The Drive control is the crown of this creation. I have never heard an overdrive sound so good. It has a balanced graininess that livens up the sound without making it stingy, unfocused or lacking fundamentals. It works evenly from squeaky clean to very distorted, which makes it a breeze to work. The new Drive function in the Classic 450 has an extended range that goes from overdrive to distortion if you look for a really busted up sound. And the distortion sounds good, too. I enjoyed playing this rig immensely. It was quick and easy to dial up settings, from traditional finger-style, to raw flat-picking, to slap playing, all the time with a vivid tone. The Drive control offered extra pleasures, and I did some experiments adding it to slap/high end sounds, with good result.
On their other amps, EBS has a number of practical and well-sounding features that this one lacks, for instance compressor, loop, phantom feed, tuner out and speaker simulator. If the goal was to make a good-sounding, user-friendly rig at a low price, they made the right exclusions. The power amp designed is tried and tested and the MOSFET in combination with the protective limiter makes the amp sound good even under strain. When using a pick, the rawness appears even more. The generous output in combination with the 8x10 box gives tremendous sound pressure and the huge dynamics keeps the sound focused in a nice way.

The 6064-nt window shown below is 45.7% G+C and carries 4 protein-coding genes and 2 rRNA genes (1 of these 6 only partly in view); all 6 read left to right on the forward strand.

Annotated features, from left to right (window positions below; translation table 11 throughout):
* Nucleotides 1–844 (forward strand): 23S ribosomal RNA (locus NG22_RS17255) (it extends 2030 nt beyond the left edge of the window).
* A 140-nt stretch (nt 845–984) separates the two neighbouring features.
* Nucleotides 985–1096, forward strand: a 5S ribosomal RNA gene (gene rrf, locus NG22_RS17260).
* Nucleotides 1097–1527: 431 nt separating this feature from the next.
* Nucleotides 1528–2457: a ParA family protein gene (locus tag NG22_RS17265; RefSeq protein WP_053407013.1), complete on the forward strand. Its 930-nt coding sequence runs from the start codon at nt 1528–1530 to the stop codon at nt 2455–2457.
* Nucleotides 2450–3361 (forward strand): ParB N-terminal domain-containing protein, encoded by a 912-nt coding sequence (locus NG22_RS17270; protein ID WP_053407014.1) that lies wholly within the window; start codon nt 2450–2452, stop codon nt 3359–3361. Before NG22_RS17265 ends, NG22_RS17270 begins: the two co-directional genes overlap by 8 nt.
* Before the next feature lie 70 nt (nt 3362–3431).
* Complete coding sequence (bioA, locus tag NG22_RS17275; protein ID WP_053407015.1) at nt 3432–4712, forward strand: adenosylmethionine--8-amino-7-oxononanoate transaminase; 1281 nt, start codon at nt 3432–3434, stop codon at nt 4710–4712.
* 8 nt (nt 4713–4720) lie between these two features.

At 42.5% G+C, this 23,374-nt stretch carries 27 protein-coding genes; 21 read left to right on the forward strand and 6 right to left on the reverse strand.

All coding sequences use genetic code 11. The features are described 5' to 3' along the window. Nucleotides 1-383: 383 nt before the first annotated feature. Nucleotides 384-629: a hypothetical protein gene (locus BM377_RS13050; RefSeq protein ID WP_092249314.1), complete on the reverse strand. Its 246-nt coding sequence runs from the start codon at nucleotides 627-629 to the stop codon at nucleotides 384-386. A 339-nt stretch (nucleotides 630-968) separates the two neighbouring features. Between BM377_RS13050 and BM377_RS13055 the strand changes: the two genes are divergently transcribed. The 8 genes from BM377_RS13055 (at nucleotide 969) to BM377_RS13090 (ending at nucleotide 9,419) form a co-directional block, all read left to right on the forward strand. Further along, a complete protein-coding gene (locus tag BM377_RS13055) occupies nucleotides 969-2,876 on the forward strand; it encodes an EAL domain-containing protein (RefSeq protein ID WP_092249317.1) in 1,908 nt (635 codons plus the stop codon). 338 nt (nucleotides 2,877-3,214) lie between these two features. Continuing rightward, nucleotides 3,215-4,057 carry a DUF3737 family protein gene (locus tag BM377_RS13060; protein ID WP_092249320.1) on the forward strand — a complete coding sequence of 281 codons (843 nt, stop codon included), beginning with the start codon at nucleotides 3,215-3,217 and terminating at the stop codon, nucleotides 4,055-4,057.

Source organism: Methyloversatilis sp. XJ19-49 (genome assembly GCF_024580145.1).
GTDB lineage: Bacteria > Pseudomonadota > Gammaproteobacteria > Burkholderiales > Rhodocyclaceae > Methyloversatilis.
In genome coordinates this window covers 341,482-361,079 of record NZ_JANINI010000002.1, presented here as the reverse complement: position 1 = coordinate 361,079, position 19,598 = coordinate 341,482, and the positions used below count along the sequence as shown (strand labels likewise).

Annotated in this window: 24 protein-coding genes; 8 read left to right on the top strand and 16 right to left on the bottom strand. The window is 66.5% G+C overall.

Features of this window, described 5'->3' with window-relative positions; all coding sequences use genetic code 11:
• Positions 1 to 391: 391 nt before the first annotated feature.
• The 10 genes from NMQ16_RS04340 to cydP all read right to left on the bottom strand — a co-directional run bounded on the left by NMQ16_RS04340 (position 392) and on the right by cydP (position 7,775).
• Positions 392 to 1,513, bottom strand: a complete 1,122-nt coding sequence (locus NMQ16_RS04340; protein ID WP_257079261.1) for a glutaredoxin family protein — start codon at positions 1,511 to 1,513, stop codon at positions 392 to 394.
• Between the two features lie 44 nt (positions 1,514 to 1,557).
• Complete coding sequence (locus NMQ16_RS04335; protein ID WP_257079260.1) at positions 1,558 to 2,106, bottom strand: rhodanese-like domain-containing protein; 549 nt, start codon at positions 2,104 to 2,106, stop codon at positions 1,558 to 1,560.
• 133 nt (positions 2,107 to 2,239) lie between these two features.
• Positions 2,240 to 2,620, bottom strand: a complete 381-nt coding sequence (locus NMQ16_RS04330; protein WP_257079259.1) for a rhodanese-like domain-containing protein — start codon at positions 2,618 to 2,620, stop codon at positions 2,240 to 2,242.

It is obvious that EBS has scanned and analyzed the needs of their users, something they’ve always been good at. The ambition to make a bass amp for those who prefer simplicity to the number of features is obvious, too. In my opinion they’ve done a great job.
The CL-810 cabinet is fitted with eight 10” EBS Classic speakers and a 2” treble horn made in China by a supplier carefully selected by EBS. The back panel has two parallel Speakon jacks and two tele jacks.
The cabinet is made from seven-ply laminate and of the bass reflex variety with three internal shelves stabilising the cabinet. All four speaker sections are connected by open columns, thus the box acts as one big cabinet.
The cabinet is covered in the same vinyl as the amp head and has protective metal corners. To facilitate transport, it has two wheels on the lower back so you can wheel it when tipped backwards, which is easiest done by using the two large metal handles on the top backside. There are also two recessed handles on the sides. The back has two protective slide rails, to make it easier to push the cabinet into a van.